There has been enough fuss over Johnny Depp going into Black Mass that the commercial reception of the film is pretty much locked in; the trailers released in the lead up have all signalled a substantial turn for Depp, whose biggest role in recent times has been as a highly exaggerated and energetic pirate. Any doubts that he could pull of an effective dramatic role as an ice cold, and completely terrifying, South Boston gangster were shot down as soon as the first trailer hit.
And those trailers certainly didn’t lie; Depp pulls of his role as James ‘Whitey’ Bulger with menace and nuance, delivering one of his strongest performances in years, lifted by an impressive cast which includes Kevin Bacon as an FBI boss, Benedict Cumberbatch as a politician and Whitey’s brother, and Joel Edgerton as a high-flying and slightly crooked FBI agent; the latter is the most impressive of the three, with the Australian actor bringing the right balance of nervousness and confidence to his John Connolly.
There isn’t much in the way of originality concerning the plot, which can feel formulaic at times as at spins around the cold ruthlessness of Bulger, who has a strong, fatal (and hypocritical) policy when it comes to snitches or anyone around him who strays from his very straight line – friend or foe. Though there’s that same soulless, lost feeling emanating from Bulger that Al Pacino captured so well in classic gangster flick Scarface when his Tony Montana was briefly at the top of the food chain. Bulger similarly takes no prisoners here; he is strict and unforgiving; straight up creepy when he throws his weight around and arrogantly intimidates almost everyone he comes across.
While there is a method to Bulger which becomes a bit stale at times, the wild card of Connolly balances the drama well, driving the plot with his loyalty to Bulger, whom he grew up with in Southie. Connolly values a loyalty that is more concrete and real than Whitey’s idea of allegiance, using his relationship with the unstoppable crime boss to pull back into the criminal world and convince the gangster to become a loosely-termed snitch for the FBI in exchange for free reign. It’s an offer too good to pass up, even for an anti-snitch gangster who self-righteously murders people for even the smallest mishaps.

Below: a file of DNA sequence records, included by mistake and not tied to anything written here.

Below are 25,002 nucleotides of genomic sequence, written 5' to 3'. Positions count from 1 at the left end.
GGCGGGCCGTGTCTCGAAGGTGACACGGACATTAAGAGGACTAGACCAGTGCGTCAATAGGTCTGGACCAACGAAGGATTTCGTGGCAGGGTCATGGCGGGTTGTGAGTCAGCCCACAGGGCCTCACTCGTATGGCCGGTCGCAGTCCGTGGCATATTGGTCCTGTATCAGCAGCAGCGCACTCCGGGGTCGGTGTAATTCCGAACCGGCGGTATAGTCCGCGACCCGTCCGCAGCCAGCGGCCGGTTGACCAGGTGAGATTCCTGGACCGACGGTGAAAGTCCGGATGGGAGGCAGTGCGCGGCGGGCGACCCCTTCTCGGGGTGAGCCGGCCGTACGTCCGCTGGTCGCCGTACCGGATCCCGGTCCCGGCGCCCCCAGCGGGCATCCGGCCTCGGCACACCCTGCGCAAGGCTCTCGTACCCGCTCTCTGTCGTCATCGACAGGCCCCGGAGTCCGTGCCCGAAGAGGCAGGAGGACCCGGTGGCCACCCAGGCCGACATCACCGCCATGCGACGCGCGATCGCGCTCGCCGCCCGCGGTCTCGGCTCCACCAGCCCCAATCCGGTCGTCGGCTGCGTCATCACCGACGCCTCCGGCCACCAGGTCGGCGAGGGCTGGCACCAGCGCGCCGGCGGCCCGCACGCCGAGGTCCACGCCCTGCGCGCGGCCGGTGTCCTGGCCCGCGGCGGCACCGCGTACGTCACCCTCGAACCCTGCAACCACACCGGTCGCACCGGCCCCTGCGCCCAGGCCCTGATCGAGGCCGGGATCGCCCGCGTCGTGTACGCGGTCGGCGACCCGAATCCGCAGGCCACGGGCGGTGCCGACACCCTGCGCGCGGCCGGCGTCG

Connolly asserts to the FBI that Bulger is a good, reliable source of information on the mafia, convincing his colleagues to overlook Whitey’s social transgressions, which inevitably spin out of control. A matrix of lies and betrayal follow, beefing up the tension on screen which is forever present with Depp hulking around town like an indiscriminate bully on a playground and Connolly working himself into corners just to protect his childhood friend, while also benefiting from the resulting arrests.
Director Scott Cooper has an admirable craftsmanship here, building an atmosphere which complements the slight fluctuations in Bulger’s temper but ultimately presenting something that borrows much too heavily from superior gangster films of the past. Much of Black Mass plays as a supercut of typical true crime dramas, only really rising into something of it’s own with a very well curated cast. Even minor roles like Kevin Weeks (Breaking Bad’s Jesse Plemons) help move the film forward by playing off of Whitey and demonstrating the nervous, unpredictable nature of life in the middle of a complex dynamic between Whitey’s Winter Hill Gang, the FBI, and unseen mobsters the Angiulo brothers.
Review Score: FOUR STARS (OUT OF FIVE)
Only one feature is included in the one disc DVD release – though it is a good one. A ten-or-so minute featurette focusing on Johnny Depp’s transformation of the role, both in terms of the makeup process, and the character itself. Entertaining and insightful – especially given he was a focal point for any talk or promotion of the film – but sadly all the release has to offer.
Special Features Review Score: ONE AND A HALF STARS (OUT OF FIVE)
Black Mass is available now digitally and will be released on DVD and Blu-Ray on 17th February.
Film review by Chris Singh. Special Features review by Larry Heath.